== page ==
Abstract

Local scour around bridge piers is one of the main causes of bridge failure all over the world. Experimental and hydraulic models were carried out to investigate two types of scour reduction methods around a single cylindrical pier, namely the pier's slots and collars. The efficiency of various types of pier slots and circular collars around the pier's base in reducing scour were studied. A new shape of a conical collar was developed by the authors and examined along with other shapes. The results revealed that collars, in general, have more influence in reducing scour depth than slots made in the front and rear of bridge piers. The sigma-slot acts better than other tested slots, with a reduction in the scour depths of 59.3% and 52.8% at the upstream and downstream of the pier, respectively. On the other hand, the conical collar appeared to be the most effective collar shape in reducing the scour around the bridge pier, with a 61.1% reduction in the scour depth downstream of the pier. A three-dimensional laser scanner was used to capture the bed topography at the end of each experiment and contour maps of the deformed bed were produced. A one-dimensional Hydrologic Engineering Center-River Analysis System model was developed with a single bridge pier to predict the scour depth around the pier in an attempt to introduce new values for the pier nose shape factor, , which describes the tested piers.

INTRODUCTION

In many countries, bridges are built across waterways as traffic volume increases due to economic growth. Every year several bridges fail, not only because of structural reasons, but also because of pier and abutment scouring (Fayyadh et al. 2011). In the United States, hydraulic factors such as stream instability, local and general scour, long-term streambed aggradation/degradation, and lateral migration are responsible for 60% of all US highway bridge failures (Lagasse & Richardson 2001). The scour around bridge piers and foundations, as a result of flood flows, is also considered the main cause of bridge failure (Hoffmans & Verheij 1997).

The mechanism of scour around bridge piers has been extensively studied in the past (Dargahi 1990). Figure 1 shows the flow and scour pattern around a circular pier.

Figure 1

Flow structure around a cylindrical bridge pier (Jahangirzadeh et al. 2014).

Figure 1

Flow structure around a cylindrical bridge pier (Jahangirzadeh et al. 2014).

The pier nose shape, as well as the angle of attack of the approaching flow, significantly affects the scour pattern around the pier. It was shown that a downward flow is formed in front of the pier, which impinges on the stream bed and causes scour hole development in the front side of the pier, while a complex wake vortex system develops at the back of the pier. The vortex motion caused by the existence of the pier pulls bed sediments within the vicinity of the pier base (Lauchlan & Melville 2001). The vortex then spreads downstream along the sides of the pier. This vortex is often referred to as horseshoe vortex because of its similarity to a horseshoe (Breusers et al. 1977). The horseshoe vortex forms as a result of separation of flow at the upstream face of the scour hole excavated by the downflow. The horseshow vortex is involved in transporting the displaced particles away fast the pier. The horseshoe vortex is formed as a result of the scour, but it is not the cause of it (Brice & Bloggett 1978). As the scour depth increases, the horseshoe vortex strength reduces, which automatically leads to a reduction in the sediment transport rate from the base of the pier.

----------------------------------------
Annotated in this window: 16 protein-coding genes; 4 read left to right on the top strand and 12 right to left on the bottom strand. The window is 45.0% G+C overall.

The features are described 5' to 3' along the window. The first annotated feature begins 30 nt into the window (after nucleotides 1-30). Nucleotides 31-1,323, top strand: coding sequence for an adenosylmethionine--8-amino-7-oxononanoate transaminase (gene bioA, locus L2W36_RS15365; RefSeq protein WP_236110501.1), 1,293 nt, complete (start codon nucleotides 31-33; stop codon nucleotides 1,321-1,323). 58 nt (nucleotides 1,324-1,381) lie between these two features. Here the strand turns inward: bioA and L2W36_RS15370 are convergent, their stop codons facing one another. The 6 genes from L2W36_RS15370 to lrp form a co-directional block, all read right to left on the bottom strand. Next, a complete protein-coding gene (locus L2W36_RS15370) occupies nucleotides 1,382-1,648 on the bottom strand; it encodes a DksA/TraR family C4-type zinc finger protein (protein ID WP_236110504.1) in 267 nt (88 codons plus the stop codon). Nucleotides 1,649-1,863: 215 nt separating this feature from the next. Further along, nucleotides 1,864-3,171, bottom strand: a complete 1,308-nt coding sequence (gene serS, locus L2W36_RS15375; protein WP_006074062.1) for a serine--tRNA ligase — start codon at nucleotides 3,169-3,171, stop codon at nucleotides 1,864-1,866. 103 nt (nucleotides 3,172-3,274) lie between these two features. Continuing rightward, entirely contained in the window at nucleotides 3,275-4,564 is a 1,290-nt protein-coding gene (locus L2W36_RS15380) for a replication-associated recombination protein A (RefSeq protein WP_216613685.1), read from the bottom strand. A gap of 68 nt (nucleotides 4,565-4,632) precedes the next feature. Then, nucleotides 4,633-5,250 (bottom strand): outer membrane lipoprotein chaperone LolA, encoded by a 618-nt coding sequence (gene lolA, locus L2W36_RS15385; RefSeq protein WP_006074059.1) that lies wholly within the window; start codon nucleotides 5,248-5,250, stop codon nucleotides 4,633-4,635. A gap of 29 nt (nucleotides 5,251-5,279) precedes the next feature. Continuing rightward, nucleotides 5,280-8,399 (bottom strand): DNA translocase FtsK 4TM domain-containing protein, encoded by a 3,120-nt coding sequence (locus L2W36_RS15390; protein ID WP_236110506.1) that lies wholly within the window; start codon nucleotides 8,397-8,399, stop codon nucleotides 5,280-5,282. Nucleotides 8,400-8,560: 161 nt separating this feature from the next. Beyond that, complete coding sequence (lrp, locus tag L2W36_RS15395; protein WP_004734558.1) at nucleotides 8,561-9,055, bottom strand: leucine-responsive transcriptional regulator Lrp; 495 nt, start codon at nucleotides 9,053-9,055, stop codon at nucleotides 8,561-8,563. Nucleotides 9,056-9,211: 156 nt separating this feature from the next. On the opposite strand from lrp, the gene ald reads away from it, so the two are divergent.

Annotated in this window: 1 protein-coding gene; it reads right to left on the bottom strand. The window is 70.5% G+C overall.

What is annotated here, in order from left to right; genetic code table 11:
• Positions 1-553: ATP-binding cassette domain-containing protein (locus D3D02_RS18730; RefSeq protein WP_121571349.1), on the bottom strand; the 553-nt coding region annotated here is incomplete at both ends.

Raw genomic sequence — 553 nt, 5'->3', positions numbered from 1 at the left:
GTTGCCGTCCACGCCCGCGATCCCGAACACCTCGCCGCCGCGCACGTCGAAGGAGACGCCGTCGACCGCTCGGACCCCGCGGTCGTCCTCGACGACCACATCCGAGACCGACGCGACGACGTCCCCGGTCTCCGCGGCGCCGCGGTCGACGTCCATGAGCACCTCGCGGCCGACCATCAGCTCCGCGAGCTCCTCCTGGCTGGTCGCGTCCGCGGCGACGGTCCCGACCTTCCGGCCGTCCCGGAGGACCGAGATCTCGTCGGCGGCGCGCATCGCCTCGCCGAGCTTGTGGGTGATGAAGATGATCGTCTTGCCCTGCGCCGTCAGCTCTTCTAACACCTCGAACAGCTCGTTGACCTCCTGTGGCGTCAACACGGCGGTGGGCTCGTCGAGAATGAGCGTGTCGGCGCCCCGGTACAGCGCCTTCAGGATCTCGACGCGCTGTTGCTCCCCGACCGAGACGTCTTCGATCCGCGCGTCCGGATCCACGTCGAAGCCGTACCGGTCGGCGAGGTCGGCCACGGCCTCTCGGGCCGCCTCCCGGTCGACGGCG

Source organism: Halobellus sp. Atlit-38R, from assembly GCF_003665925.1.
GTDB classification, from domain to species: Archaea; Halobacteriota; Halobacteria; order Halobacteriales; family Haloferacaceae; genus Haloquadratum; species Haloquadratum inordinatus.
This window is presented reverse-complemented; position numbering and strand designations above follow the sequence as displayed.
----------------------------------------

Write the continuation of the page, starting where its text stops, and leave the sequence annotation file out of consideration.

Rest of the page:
The problem of local scour of sediment around bridge piers has been studied extensively for several decades. The research has basically suggested two methods to diminish scour around the bridge pier. The first method is armoring the streambed around the pier to withstand shear stresses, which accompany with high flow events, by using riprap, gabions, tetrapods, dolos, or concrete aprons, etc. (Chiew & Lim 2000; Lim & Chiew 2001). The second method is altering the flow alignment to break up vortices and reduce velocities in the vicinity of the bridge pier by means of sacrificial piles and sills, collars, and slots to providing an array of piles in front of the pier (Melville & Hadfield 1999), a collar around the pier (Chiew 1992; Kumar et al. 1999; Zarrati et al. 2004), and a slot through the pier (Chiew 1992; Kumar et al. 1999).

When a collar is installed around the pier, the direct impact of the downflow on the streambed is prevented, which leads to a reduction in the maximum scour depth as well as its rate. The slots are used to divert the downflow away from the bed, or to reduce the downflow impinging on the bed. The width, length, and location of the slot are significant parameters.

Researchers have used different shapes of slots and collars around cylindrical and rectangular piers to control the scour; however, a comprehensive study to compare the effect of the collar shape in the vertical direction and the geometrical dimensions of the slot at the upstream and downstream of the pier has yet to be investigated. For example, Kumar et al. (1999) used a series of circular collars with different dimensions only at the bed level to control scour around a cylindrical bridge pier. Zarrati et al. (2004) examined the effect of collar elevation on the scour reduction around a rectangular pier just by using one shape of collar. Chiew (1992) and Kumar et al. (1999) proposed a vertical slot in a cylindrical pier for scour reduction.